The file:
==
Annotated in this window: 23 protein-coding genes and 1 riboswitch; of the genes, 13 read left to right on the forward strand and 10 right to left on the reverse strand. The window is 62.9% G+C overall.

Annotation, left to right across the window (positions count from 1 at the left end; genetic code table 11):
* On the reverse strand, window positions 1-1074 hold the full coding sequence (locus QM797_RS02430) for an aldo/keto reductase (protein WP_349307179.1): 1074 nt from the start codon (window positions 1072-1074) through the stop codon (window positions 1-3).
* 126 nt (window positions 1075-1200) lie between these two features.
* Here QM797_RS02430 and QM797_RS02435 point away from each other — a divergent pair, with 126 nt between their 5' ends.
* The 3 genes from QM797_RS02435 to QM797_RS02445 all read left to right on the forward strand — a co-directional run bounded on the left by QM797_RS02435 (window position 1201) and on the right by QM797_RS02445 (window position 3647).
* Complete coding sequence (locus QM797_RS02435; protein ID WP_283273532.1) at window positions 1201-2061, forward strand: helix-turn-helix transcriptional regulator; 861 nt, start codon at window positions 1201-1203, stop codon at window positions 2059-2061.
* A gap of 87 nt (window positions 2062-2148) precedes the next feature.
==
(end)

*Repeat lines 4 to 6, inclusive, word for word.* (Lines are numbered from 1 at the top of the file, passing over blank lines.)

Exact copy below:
* 126 nt (window positions 1075-1200) lie between these two features.
* Here QM797_RS02430 and QM797_RS02435 point away from each other — a divergent pair, with 126 nt between their 5' ends.
* The 3 genes from QM797_RS02435 to QM797_RS02445 all read left to right on the forward strand — a co-directional run bounded on the left by QM797_RS02435 (window position 1201) and on the right by QM797_RS02445 (window position 3647).